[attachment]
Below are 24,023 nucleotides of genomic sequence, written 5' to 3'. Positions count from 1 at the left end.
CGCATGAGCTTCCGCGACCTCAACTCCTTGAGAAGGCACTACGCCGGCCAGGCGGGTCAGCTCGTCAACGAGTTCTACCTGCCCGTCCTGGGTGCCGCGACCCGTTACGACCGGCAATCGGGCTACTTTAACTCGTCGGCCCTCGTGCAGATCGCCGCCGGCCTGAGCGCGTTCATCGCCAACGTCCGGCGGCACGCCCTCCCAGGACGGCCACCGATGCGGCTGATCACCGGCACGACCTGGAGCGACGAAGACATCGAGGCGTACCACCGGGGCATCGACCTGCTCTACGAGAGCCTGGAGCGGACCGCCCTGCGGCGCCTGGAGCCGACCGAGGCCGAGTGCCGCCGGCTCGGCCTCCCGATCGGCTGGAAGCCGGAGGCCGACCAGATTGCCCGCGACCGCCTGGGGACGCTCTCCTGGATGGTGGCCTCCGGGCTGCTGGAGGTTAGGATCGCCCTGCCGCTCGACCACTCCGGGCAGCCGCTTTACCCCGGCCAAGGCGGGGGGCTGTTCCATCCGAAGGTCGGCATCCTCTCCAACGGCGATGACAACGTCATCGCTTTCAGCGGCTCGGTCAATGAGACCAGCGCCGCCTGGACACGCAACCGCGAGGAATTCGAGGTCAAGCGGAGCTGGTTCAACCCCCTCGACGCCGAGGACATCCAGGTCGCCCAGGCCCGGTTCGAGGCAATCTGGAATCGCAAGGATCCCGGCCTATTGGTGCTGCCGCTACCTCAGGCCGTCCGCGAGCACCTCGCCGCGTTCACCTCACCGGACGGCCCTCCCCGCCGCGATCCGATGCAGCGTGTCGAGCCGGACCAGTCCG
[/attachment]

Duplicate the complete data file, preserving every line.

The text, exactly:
Below are 24,023 nucleotides of genomic sequence, written 5' to 3'. Positions count from 1 at the left end.
CGCATGAGCTTCCGCGACCTCAACTCCTTGAGAAGGCACTACGCCGGCCAGGCGGGTCAGCTCGTCAACGAGTTCTACCTGCCCGTCCTGGGTGCCGCGACCCGTTACGACCGGCAATCGGGCTACTTTAACTCGTCGGCCCTCGTGCAGATCGCCGCCGGCCTGAGCGCGTTCATCGCCAACGTCCGGCGGCACGCCCTCCCAGGACGGCCACCGATGCGGCTGATCACCGGCACGACCTGGAGCGACGAAGACATCGAGGCGTACCACCGGGGCATCGACCTGCTCTACGAGAGCCTGGAGCGGACCGCCCTGCGGCGCCTGGAGCCGACCGAGGCCGAGTGCCGCCGGCTCGGCCTCCCGATCGGCTGGAAGCCGGAGGCCGACCAGATTGCCCGCGACCGCCTGGGGACGCTCTCCTGGATGGTGGCCTCCGGGCTGCTGGAGGTTAGGATCGCCCTGCCGCTCGACCACTCCGGGCAGCCGCTTTACCCCGGCCAAGGCGGGGGGCTGTTCCATCCGAAGGTCGGCATCCTCTCCAACGGCGATGACAACGTCATCGCTTTCAGCGGCTCGGTCAATGAGACCAGCGCCGCCTGGACACGCAACCGCGAGGAATTCGAGGTCAAGCGGAGCTGGTTCAACCCCCTCGACGCCGAGGACATCCAGGTCGCCCAGGCCCGGTTCGAGGCAATCTGGAATCGCAAGGATCCCGGCCTATTGGTGCTGCCGCTACCTCAGGCCGTCCGCGAGCACCTCGCCGCGTTCACCTCACCGGACGGCCCTCCCCGCCGCGATCCGATGCAGCGTGTCGAGCCGGACCAGTCCG